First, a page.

Looking for new ways to help with post surgery pain? Stop by and see Cool Jaw’s new Green Peas. Cool Jaw is participating in the Greater NY Dental Show November 29 – December 2, 2015 at the Jacob Javits New York, NY Booth 5607.
While there enter to win when you “Guess How Many Peas” the show display contains. Good Luck!
Healthy wisdom teeth will come in very handy come dinner time November 26th this year.
The worst thing you can do is ignore your wisdom teeth. Whether you’re guilty of ignoring them (what harm could a few extra teeth do?) or they’re just coming through, Johnson, an American Dental Association spokesman, and Edward Lahey, an attending in oral and maxillofacial surgery at Massachusetts General Hospital and instructor at Harvard School of Dental Medicine, share a little wisdom teeth background with author, Stephanie Steinberg, in “The Survival Guide to Getting Your Wisdom Teeth Removed” U.S. News and World Report, May 2014.
Why do people have wisdom teeth?
In prehistoric times, humans had larger, stronger jaws, and wisdom teeth helped with chewing coarse foods such as raw meat and plants. Our ancestors also tended to lose teeth, so a third set of molars (the first develops around age 6 and the second around age 12) had enough room to grow. Fast-forward through evolution, and we have a conundrum: “Modern jaw size and better dental health now make it less likely for wisdom teeth to erupt into a functional position,” Johnson says.
How do I know if I have wisdom teeth?
Your dentist can detect if you have an erupted or impacted wisdom tooth. Depending on your dentist’s expertise, he or she may recommend you visit an oral surgeon who specializes in wisdom teeth care.
In some cases, patients may experience symptoms such as swelling in the back of the oral cavity; limited jaw mobility; or pain when chewing. However, the majority of people with wisdom teeth don’t feel any symptoms, which can be just as problematic.
“Just because wisdom teeth are asymptomatic, it doesn’t necessarily mean they’re disease-free,” Johnson says. “It’s really important to have someone monitor them because a disease process can occur, and you may not feel it.”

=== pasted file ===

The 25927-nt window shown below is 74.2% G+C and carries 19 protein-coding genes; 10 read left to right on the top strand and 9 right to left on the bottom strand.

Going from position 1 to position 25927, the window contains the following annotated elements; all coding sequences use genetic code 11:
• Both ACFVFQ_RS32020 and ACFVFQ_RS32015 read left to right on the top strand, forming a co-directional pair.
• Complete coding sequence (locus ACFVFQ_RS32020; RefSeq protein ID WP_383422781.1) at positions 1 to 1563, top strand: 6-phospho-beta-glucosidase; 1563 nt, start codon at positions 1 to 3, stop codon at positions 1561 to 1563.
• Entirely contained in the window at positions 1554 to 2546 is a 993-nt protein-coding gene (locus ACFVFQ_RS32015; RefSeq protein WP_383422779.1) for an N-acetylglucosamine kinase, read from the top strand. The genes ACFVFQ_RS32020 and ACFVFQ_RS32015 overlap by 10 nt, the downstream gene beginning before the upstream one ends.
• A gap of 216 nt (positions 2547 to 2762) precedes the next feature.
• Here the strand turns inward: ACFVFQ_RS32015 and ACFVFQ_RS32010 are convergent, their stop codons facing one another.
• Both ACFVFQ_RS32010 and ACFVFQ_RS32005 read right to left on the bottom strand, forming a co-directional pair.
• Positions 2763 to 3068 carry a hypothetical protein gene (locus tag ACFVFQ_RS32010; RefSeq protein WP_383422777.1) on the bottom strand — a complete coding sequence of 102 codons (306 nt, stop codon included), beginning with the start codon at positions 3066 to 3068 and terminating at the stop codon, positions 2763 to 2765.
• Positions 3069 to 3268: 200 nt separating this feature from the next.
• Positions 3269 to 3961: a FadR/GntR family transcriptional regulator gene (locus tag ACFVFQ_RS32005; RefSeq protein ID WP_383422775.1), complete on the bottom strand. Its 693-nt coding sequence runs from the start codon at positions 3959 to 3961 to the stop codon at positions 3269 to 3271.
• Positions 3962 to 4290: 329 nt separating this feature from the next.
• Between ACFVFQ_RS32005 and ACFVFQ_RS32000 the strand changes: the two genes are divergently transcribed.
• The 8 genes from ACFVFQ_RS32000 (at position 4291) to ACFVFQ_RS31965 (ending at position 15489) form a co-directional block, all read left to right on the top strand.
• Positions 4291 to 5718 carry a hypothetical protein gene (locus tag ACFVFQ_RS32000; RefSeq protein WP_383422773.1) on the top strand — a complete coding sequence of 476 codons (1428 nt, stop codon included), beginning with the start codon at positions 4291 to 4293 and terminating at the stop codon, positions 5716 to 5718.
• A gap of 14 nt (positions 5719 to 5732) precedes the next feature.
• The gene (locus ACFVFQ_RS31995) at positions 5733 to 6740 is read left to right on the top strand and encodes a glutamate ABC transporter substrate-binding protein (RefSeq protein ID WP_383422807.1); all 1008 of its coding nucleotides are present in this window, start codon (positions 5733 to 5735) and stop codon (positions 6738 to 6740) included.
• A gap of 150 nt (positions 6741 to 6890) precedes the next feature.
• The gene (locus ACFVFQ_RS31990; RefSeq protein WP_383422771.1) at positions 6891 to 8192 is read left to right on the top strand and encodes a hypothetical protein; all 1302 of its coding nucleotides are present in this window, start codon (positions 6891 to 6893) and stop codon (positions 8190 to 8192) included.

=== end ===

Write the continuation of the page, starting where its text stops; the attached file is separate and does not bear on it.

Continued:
Wisdom teeth can lead to infections, lesions, cysts, tumors or damage to adjacent teeth. Johnson says about 25 percent of the population with asymptomatic wisdom teeth develop periodontal disease, also known as gum disease. If ignored, some conditions can escalate and become life-threatening. But if your tooth is disease-free and has room to erupt, then it may be OK to keep. Just make sure to schedule regular checkups, so your dentist can track if the tooth moves or diseases develop, Johnson says.
So be thankful for your good oral health when you sit down to that Thanksgiving feast…and keep an eye on those wisdom teeth.
In a survey conducted by the TMJ Association and the Medical College of Wisconsin (MCW) targetingTemporomandibluar Joint Disorders (TMD), hot and cold compresses to the jaw were found to be the number one most effective and most frequently used pain therapy or treatment.
In addition the research paints a very specific portrait of those afflicted. 90% of those patients surveyed were women, 96% Non-Hispanic White. 70% employed. Stress, Teeth Clinching and Trauma overlap as the primary perceived causes of TMJ Disorders. In addition to TMD pain, almost always these individuals also suffered from Headaches and Allergies.
Of the 46 treatments outlined, 91% of respondents chose thermal therapy (hot or cold compresses) to treat their TMD pain. 74% of the respondents reported reduction of symptoms after applying thermal treatment.
Join us at the Washington Convention Center, Washington Marriott Marquis Washington, DC Booth #1046.
Come see our new T-425 Frozen Peas Hot/Cold Pack
Serve Them Up, Hot or Cold!
Our new T-425 Frozen Peas are sturdy,
reusable therapeutic Hot Cold Gel Beads that offer two new
advantages – they remain pliable even when fully
frozen and can also be heated. Frozen pliability
allows patients to achieve a better contour to the
face, while the use of heat allows for more
post-op therapy options. This slim gel pack arrives
with preprinted, patient-friendly instructions and
can be used alone or in combination with our
The daily routine of brushing and flossing your teeth can be difficult when you suffer from Temporomandibular Disorders (TMD). A study published in the Journal of Orofacial Pain states that patients felt their TMD symptoms made it difficult for them to do routine dental care at home. Also, the study found 63% of patients reported a change in seeking routine professional dental care due to their TMD. Since oral hygiene can become compromised due to limited range of motion and/or pain, regular dental exams and cleanings become even more important in maintaining your oral health.
The TMJ Association developed this guide to provide you with oral hygiene self-care tips you can do at home as well as suggestions for future dental appointments. Maintaining your teeth and gums on a routine basis should reduce the risk of dental disease and the need for invasive dental treatments.